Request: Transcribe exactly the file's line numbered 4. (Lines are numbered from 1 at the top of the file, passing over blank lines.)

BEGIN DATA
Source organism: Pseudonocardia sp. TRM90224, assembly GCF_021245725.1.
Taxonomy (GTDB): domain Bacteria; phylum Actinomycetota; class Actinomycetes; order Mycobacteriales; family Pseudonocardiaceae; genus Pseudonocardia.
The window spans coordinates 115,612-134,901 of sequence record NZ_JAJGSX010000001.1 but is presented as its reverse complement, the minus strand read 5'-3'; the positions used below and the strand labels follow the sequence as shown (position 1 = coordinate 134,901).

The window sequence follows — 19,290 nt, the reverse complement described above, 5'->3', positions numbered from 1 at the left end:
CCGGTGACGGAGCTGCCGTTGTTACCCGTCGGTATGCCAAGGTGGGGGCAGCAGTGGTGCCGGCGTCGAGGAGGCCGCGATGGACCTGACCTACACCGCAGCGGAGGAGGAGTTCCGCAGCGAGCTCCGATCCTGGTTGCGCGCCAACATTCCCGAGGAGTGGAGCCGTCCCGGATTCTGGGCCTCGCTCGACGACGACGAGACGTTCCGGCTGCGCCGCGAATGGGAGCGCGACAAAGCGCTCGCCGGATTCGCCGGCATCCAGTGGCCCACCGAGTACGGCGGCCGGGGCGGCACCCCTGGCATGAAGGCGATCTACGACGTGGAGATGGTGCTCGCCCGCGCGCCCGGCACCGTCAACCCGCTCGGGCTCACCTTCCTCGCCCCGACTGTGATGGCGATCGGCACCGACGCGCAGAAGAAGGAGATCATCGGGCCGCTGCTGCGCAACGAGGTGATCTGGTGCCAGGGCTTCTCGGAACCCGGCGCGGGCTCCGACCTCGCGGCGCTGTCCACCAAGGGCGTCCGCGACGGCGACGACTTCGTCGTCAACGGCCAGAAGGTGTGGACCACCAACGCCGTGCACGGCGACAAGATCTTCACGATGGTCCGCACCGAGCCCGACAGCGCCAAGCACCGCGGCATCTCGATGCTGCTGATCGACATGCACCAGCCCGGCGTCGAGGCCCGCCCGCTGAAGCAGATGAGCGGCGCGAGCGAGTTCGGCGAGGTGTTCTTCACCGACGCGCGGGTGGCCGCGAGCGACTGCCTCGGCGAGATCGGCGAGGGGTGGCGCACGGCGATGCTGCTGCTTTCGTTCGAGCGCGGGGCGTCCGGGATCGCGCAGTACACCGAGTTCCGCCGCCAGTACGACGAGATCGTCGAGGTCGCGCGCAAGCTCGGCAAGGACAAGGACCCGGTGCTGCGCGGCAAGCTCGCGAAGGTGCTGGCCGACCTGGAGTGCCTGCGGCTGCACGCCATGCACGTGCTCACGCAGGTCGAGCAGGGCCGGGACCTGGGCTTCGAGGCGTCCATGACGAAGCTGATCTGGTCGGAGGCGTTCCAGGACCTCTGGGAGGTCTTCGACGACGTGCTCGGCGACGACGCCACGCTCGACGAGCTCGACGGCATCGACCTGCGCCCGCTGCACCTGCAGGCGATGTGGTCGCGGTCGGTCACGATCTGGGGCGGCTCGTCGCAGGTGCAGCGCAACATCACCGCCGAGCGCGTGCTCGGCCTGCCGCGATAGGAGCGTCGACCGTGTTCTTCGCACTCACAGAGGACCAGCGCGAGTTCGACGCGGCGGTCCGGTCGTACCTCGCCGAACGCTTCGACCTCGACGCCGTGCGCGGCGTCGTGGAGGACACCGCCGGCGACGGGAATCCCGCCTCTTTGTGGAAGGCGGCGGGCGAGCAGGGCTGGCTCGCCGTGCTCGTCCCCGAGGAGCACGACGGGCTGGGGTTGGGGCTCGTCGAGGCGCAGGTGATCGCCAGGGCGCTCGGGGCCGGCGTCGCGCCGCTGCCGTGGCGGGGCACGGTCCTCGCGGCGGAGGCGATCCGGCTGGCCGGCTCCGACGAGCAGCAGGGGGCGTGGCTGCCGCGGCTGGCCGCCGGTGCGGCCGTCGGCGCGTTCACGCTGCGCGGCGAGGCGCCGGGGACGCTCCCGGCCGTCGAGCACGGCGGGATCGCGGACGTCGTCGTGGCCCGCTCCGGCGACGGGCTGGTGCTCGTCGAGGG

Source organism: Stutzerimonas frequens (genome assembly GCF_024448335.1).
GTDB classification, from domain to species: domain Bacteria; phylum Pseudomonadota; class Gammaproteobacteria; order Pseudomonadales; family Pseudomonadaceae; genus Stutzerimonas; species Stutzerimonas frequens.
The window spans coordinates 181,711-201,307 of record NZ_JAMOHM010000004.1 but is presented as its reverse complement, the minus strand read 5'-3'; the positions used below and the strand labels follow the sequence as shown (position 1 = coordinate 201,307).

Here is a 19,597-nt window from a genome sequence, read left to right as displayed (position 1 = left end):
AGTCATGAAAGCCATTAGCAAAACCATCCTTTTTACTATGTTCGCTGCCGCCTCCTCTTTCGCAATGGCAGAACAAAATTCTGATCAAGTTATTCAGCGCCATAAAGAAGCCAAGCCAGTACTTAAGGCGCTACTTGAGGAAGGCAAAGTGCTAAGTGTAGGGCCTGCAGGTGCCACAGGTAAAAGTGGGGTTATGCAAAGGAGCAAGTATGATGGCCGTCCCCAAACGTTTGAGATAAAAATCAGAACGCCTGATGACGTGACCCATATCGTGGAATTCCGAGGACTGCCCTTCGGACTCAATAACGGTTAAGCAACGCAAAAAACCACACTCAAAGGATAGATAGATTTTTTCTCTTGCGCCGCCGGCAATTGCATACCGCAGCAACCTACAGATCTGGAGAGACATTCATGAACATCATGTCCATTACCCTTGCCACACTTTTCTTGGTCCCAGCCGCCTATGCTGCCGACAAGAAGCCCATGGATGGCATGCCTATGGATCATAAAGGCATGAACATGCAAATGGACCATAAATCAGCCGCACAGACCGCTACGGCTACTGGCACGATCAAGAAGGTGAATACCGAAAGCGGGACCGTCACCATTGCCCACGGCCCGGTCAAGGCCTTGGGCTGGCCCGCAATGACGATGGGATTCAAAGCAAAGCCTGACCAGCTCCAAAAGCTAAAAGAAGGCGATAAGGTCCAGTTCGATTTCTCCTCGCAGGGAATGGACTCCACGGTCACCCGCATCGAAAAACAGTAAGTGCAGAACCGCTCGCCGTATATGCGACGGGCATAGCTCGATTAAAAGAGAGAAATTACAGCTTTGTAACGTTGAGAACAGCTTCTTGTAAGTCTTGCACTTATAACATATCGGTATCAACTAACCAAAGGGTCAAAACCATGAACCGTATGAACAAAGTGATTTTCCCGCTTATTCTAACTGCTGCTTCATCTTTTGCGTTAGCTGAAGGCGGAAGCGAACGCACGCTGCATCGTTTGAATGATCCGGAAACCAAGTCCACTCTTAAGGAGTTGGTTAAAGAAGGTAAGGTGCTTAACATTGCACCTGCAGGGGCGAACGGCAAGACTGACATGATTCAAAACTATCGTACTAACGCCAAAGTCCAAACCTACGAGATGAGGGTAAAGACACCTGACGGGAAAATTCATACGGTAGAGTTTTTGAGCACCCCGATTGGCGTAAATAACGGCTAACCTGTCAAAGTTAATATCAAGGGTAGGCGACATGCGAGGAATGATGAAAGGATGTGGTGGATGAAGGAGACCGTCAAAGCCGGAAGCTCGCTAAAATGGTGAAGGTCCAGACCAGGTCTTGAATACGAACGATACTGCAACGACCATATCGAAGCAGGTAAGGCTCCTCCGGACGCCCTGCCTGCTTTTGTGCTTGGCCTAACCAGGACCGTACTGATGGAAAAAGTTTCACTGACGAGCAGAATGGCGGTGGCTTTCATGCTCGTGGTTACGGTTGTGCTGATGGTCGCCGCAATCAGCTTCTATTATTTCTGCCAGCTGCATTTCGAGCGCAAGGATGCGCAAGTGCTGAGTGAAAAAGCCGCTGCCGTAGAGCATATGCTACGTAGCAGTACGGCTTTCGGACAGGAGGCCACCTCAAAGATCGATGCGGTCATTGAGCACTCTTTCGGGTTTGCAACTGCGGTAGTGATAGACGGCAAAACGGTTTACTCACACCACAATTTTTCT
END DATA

The window sequence follows — 19,290 nt, the reverse complement described above, 5'->3', positions numbered from 1 at the left end: